So the CPE is modified. It's configured to use a restricted range of ports. So, for instance, the port in the TCP header is 16 bits, so we are going to steal 4 of those to extend the address. That leaves you 12 bits or 4 K real port numbers, but will 4 K real port numbers be enough for a large household? Just, it's a paper that's in review because there is a website I can show you, but the /PAEUB will probably be approved for 20009 that you will tee mess Your Lordship broadband customer usage and the peak use for an end customer in home was 700 ports. So, probably you know 2 K is enough: You can, we had a discussion in Montreal, you know you could provision more with some bits and others with less bits. There is the point of making port use efficient but you can pay for that is flexity. The HCP could start handing out where the division is. You could dynamically change T how much complexity do you want in exchange for efficiency? I am a simplicity freak. So configuration can be as simple or as complex as you want it to be. /THAET smiley is because I don't think you want it to be complex.

Some port bits are dedicated to the address extension. NATs internal v4 to external A plus P it encapsulates in v6. So the CPE, it takes the internal address, NATs it, puts the prefix that it's been assigned to the ports so that it has it and  15 of its neighbours have the same 32 bit IPv4 address, but each of them has a different /# bits of port. That 32 bits plus 4 gets encapsulated in IPv6 with a well known prefix, v6 buffs will foe that that's going to be  on the Internet but it should work in the hardware, any prefix, it makes no difference. So the source of the v6 packet is this well known prefix plus the 32 bits plus the bits we stole from the port. Okay.

The v4 packet is stuffed inside the v6 packet and normal routing out works. Okay. It gets so the edge and the boarder router, the router where this broadband provider meets its peers and maybe its up streams or down streams, makes a global  /AOPS, that's  okay, strips off the header, the v6 header and what's left is a global v6 pack where the source was A plus P and the destination is v4 dest.. it just sticks it on the Internet. Notice there was no configured tunnel. This was just relying on v6 simple routing. No magic, no fixed tunnel. It went to the proper boarder router for its destination.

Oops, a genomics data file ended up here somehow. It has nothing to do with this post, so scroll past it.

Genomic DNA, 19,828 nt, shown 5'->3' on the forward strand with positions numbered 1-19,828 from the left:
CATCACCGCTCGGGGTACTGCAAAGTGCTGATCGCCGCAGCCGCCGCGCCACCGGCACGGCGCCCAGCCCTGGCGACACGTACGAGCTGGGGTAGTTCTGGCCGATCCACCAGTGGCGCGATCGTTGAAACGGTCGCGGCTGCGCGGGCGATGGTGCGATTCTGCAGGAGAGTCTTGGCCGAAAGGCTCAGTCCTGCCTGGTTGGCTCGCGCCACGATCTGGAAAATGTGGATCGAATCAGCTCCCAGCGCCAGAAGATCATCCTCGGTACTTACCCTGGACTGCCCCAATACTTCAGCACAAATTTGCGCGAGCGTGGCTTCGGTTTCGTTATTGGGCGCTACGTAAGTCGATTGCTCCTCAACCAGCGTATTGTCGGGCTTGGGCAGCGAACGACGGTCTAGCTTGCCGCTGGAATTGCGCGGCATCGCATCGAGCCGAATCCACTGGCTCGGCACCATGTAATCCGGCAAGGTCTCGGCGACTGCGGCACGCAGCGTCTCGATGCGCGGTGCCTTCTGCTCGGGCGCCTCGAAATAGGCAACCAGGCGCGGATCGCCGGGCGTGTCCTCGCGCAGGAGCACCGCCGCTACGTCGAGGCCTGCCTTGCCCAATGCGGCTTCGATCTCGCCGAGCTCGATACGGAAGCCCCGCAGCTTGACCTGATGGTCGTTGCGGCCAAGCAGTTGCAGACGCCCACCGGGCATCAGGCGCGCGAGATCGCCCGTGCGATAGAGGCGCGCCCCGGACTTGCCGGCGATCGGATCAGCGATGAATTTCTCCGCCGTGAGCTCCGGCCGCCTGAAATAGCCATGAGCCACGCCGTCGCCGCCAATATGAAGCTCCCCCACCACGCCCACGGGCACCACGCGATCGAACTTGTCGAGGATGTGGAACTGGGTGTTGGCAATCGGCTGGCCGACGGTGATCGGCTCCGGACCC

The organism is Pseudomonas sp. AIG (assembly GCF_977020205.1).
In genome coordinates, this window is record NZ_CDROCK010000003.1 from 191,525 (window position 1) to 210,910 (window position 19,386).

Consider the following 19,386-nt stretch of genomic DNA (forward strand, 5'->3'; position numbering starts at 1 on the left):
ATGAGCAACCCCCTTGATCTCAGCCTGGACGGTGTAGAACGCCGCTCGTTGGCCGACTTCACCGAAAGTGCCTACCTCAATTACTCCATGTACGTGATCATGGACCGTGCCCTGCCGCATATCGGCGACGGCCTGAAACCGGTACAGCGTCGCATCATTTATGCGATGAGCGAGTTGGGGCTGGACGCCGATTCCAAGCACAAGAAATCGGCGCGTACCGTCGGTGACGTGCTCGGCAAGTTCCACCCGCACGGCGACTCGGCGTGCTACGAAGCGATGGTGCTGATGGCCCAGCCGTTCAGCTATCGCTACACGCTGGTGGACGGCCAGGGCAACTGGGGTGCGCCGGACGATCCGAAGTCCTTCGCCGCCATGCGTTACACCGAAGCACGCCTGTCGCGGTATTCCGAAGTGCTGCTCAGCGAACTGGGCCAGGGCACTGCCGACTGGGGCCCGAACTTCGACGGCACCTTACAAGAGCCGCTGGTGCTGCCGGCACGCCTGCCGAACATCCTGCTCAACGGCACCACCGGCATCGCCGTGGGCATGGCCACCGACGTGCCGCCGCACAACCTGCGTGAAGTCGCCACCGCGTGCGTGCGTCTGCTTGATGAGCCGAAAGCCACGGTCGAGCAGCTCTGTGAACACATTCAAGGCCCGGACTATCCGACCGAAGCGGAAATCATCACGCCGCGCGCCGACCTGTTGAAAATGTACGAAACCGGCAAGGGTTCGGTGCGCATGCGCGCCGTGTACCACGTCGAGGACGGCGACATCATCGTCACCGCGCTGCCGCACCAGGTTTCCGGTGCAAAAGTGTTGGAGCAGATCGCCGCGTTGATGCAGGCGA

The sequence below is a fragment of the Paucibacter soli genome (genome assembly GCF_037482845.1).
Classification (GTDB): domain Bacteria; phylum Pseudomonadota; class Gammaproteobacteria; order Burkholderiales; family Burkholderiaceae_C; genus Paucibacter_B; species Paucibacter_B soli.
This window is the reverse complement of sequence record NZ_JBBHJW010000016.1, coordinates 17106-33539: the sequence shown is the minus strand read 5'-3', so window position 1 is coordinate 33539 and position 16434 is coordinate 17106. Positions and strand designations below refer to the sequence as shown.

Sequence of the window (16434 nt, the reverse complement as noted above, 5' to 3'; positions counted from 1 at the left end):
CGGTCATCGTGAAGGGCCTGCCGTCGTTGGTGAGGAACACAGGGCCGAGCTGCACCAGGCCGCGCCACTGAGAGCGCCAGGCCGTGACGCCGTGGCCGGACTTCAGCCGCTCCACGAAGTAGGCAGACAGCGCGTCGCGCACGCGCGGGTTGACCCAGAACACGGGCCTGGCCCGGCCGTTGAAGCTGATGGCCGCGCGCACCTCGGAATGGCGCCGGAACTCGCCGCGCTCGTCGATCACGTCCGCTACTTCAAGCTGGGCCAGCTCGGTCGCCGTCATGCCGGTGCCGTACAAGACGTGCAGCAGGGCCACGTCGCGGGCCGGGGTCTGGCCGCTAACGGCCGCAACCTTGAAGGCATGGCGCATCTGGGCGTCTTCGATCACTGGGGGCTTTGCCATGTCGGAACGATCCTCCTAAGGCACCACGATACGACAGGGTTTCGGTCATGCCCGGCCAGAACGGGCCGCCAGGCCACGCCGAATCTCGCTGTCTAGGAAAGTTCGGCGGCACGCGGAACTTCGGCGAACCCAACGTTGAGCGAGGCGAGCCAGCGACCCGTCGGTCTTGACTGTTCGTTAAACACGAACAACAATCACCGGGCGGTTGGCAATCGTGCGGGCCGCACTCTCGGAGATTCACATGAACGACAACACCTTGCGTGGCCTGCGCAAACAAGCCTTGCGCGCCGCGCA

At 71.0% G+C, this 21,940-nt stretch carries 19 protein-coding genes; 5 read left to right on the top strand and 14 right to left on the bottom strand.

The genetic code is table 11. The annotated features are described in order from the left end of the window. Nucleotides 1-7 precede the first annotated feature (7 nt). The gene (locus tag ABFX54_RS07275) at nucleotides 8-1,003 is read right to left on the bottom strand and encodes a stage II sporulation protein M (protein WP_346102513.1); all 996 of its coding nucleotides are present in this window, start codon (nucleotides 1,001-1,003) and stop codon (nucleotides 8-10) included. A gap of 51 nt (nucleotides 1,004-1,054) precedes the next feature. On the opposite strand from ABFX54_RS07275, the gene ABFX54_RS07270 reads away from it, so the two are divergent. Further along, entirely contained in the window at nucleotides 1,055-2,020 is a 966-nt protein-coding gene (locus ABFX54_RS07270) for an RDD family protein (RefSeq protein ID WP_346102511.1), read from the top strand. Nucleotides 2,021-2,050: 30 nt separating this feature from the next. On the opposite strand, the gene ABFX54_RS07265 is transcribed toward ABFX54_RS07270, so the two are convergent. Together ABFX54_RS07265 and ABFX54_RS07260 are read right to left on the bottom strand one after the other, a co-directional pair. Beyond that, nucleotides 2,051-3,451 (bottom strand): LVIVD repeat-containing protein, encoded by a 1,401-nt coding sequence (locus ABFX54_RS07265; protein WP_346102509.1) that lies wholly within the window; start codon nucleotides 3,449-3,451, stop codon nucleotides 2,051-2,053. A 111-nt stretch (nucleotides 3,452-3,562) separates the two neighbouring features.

Normal backbone routing is used. Only the CPE and the boarder router is modified. All four routers of the provider were untouched. Notice that nothing else /TAEUBGD. The boarder routers did not need stake. The CPE needed no more state than net. No new equipment is introduced. You don't have to pay the vendor. And as I said the boarder routers don't have data scaling issues.

As you are coming inbound heading towards the customer /TKFPS the encapsulates it in a well known plus the source and the destination is well known packet but /TPHO*ET that the destination is A plus P because it will have that port number in it and normal v6 routing will take it all away. Okay. You can aggregate. What's even cooler is if you know I have got a head in and I have got aggregation and I have this, I want to move one of them, I have to renumber it out, I want to take it to a different head end, a different router, whatever. Longest prefix match will work, will take it a way and let you move it, no funny stuff.

So, what has to change the CPE, NATs that handle IPv4 P plus P, decapsulation /APBD /EPB /EPB collapse. Boarder router. If you want to get into variable or dynamic, you are going to get complex life and do V HCP and all sorts of crazy stuff. There is no extra hardware required.

If the backbone is v6 capable and you have a v6 packet, it's just transparent. If it's going from v6 to v6. If the backbone is not v6 compatible, you are going to get into ugly things. We can tell you how to go through but just deploy v6 on the backbone. And all these super large providers are doing so or have done so.

In an IPv4 only core  let's not go there.

Thanks to Dave ward for review, endless criticism, endless questions, etc., etc. And Colin also, for working on some of the side issues with us.

That's it.
Questions?
(Applause)

AUDIENCE SPEAKER: I have a nontechnical question. I was in Montreal but you said that this is viable technology for  this is a viable technology for the providers who owns the CPEs, who have control over the CPEs, but do you have any idea how common that actually is? Does anyone have any numbers. I know some big providers do, but it's far from already.

SPEAKER: No, most people at least in my culture don't own the CPE, either in Japan or in the States, boast of which are my cultures, but in both of them, they can own the CPE. The point is, 99.9 percent of the users don't want to expert with new technology. But when they do, they should be able to, and if that technology is successful, then it's going to be at the local food store and people can go buy it for 50 bucks. The point is the Internet has succeeded by being a highly disruptive technology, don't break it.

AUDIENCE SPEAKER: I am you should expand on that one  what you are saying, if I hear it correctly 

AUDIENCE SPEAKER: I have a user hat on. A /AOEURS who doesn't have a public IPv4 address at home by the way. But you can do DMZ because I can tell my router to forward all packets to my box. With this I can't do it, but  my question is, I have two questions: One I assume you figured out a way for a CP to talk to another CP that has the same v4 address?

SPEAKER: They are both encapsulated in the v6 header. The v6 routes gets the other.

AUDIENCE SPEAKER: And the V, know how to send packets from themselves to themselves?

SPEAKER: That's transparent. The sort CPE has